Stroke

Premier Health providers answer frequently asked questions about stroke.

How is a stroke treated?

Dr. John Terry explains how a stroke is treated. Click play to watch the video or read the transcript.

 

Stroke can be treated with medication, endovascular procedures, and in some cases, surgery according to the American Heart AssociationOff   Site Icon(ASA).

Tissue plasminogen activator (tPA) is a medication used to treat a stroke. Endovascular treatments include clot removal, administration of tPA directly into the blood clot, or coiling. Surgical treatments include procedures on the carotid artery, angioplasty, and the insertion of stents, according to the ASA.

Treatment depends on the type of stroke, or the cause of stroke, according to the National Institutes of HealthOff Site Icon(NIH). Ischemic strokes occur when an artery is clogged, blocking oxygen-rich blood flow to the brain. In these events, clot-dissolving medicines are used to the treat the stroke or clot retrieval devices are used to remove the clot, according to the NIH.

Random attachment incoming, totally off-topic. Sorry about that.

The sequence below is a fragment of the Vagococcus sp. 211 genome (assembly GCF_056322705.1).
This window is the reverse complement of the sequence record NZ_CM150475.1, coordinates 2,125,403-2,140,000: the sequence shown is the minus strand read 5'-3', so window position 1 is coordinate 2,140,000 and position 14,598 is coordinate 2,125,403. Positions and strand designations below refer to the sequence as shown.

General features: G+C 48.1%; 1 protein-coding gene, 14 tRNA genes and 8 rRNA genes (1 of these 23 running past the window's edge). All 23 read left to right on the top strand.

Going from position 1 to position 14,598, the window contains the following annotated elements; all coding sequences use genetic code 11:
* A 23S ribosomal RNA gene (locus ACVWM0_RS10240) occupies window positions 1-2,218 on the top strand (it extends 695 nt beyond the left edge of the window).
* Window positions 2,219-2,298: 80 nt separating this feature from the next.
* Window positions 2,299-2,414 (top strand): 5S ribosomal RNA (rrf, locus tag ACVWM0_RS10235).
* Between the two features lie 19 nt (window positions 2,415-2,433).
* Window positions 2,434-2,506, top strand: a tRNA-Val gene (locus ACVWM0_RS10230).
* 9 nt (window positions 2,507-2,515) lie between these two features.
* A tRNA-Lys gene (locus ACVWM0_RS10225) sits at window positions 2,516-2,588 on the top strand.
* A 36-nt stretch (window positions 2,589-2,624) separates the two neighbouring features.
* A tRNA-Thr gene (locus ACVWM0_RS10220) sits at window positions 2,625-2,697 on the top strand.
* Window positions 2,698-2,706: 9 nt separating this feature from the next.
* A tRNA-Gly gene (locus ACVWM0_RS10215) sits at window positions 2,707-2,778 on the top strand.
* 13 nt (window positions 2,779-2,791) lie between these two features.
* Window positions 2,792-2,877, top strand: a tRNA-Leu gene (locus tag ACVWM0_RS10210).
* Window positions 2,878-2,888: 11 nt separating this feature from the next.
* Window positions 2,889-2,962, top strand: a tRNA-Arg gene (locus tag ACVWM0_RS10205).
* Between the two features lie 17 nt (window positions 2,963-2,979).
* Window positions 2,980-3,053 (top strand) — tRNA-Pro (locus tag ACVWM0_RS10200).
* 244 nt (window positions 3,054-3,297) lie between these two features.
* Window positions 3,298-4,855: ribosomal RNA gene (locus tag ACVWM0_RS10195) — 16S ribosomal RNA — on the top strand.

Hemorrhagic strokes, a less common form, happen when an artery in the brain leaks or ruptures. In these cases, surgical options – including clamps or coiling - may be necessary, according to the NIH.

Talk to your doctor about ways that stroke is treated.

Learn more:

Source: Bryan Ludwig, MD, Clinical Neuroscience Institute; John Terry, MD, Clinical Neuroscience Institute; Elizabeth Marriott, MD, Clinical Neuroscience Institute

Schedule an appointment

If you think you are having a stroke, dial 911 immediately. To schedule an appointment with a neurologist, call (866) 608-FIND(866) 608-FIND or complete the form below to receive a call from our scheduling department to make an appointment.